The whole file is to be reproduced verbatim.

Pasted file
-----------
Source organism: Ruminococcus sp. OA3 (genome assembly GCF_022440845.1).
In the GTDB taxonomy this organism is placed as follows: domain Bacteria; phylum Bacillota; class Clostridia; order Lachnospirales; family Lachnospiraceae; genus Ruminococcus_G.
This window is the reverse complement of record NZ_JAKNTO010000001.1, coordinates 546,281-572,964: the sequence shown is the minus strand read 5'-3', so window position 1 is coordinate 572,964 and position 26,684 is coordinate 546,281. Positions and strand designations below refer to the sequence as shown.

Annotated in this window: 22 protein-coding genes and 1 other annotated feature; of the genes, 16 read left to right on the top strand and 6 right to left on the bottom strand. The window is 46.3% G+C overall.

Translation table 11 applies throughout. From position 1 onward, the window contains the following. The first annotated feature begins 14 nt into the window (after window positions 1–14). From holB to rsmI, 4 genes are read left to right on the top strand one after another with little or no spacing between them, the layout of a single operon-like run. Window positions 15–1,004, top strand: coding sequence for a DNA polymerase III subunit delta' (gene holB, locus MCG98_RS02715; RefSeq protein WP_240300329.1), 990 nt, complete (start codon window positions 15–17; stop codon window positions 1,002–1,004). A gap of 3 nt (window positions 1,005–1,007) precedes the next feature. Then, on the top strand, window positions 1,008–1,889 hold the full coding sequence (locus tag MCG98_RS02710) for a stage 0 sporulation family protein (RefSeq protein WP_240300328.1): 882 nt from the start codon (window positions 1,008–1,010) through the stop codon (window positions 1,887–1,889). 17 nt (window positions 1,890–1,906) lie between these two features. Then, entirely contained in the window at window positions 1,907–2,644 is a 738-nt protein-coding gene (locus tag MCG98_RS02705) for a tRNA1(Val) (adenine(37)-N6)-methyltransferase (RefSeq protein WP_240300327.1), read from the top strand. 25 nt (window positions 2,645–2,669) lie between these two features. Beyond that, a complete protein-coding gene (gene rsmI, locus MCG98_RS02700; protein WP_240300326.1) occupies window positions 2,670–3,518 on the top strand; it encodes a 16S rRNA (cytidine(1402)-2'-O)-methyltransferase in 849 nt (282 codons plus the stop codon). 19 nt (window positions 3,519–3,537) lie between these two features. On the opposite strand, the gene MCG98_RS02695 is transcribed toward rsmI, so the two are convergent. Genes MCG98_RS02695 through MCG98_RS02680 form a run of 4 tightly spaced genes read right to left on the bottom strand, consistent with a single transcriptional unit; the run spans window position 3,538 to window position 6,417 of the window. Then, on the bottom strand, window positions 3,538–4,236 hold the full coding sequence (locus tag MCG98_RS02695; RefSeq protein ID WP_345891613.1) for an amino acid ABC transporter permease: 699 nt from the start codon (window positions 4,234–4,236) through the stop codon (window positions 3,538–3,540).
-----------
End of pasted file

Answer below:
Source organism: Ruminococcus sp. OA3 (genome assembly GCF_022440845.1).
In the GTDB taxonomy this organism is placed as follows: domain Bacteria; phylum Bacillota; class Clostridia; order Lachnospirales; family Lachnospiraceae; genus Ruminococcus_G.
This window is the reverse complement of record NZ_JAKNTO010000001.1, coordinates 546,281-572,964: the sequence shown is the minus strand read 5'-3', so window position 1 is coordinate 572,964 and position 26,684 is coordinate 546,281. Positions and strand designations below refer to the sequence as shown.

Annotated in this window: 22 protein-coding genes and 1 other annotated feature; of the genes, 16 read left to right on the top strand and 6 right to left on the bottom strand. The window is 46.3% G+C overall.

Translation table 11 applies throughout. From position 1 onward, the window contains the following. The first annotated feature begins 14 nt into the window (after window positions 1–14). From holB to rsmI, 4 genes are read left to right on the top strand one after another with little or no spacing between them, the layout of a single operon-like run. Window positions 15–1,004, top strand: coding sequence for a DNA polymerase III subunit delta' (gene holB, locus MCG98_RS02715; RefSeq protein WP_240300329.1), 990 nt, complete (start codon window positions 15–17; stop codon window positions 1,002–1,004). A gap of 3 nt (window positions 1,005–1,007) precedes the next feature. Then, on the top strand, window positions 1,008–1,889 hold the full coding sequence (locus tag MCG98_RS02710) for a stage 0 sporulation family protein (RefSeq protein WP_240300328.1): 882 nt from the start codon (window positions 1,008–1,010) through the stop codon (window positions 1,887–1,889). 17 nt (window positions 1,890–1,906) lie between these two features. Then, entirely contained in the window at window positions 1,907–2,644 is a 738-nt protein-coding gene (locus tag MCG98_RS02705) for a tRNA1(Val) (adenine(37)-N6)-methyltransferase (RefSeq protein WP_240300327.1), read from the top strand. 25 nt (window positions 2,645–2,669) lie between these two features. Beyond that, a complete protein-coding gene (gene rsmI, locus MCG98_RS02700; protein WP_240300326.1) occupies window positions 2,670–3,518 on the top strand; it encodes a 16S rRNA (cytidine(1402)-2'-O)-methyltransferase in 849 nt (282 codons plus the stop codon). 19 nt (window positions 3,519–3,537) lie between these two features. On the opposite strand, the gene MCG98_RS02695 is transcribed toward rsmI, so the two are convergent. Genes MCG98_RS02695 through MCG98_RS02680 form a run of 4 tightly spaced genes read right to left on the bottom strand, consistent with a single transcriptional unit; the run spans window position 3,538 to window position 6,417 of the window. Then, on the bottom strand, window positions 3,538–4,236 hold the full coding sequence (locus tag MCG98_RS02695; RefSeq protein ID WP_345891613.1) for an amino acid ABC transporter permease: 699 nt from the start codon (window positions 4,234–4,236) through the stop codon (window positions 3,538–3,540).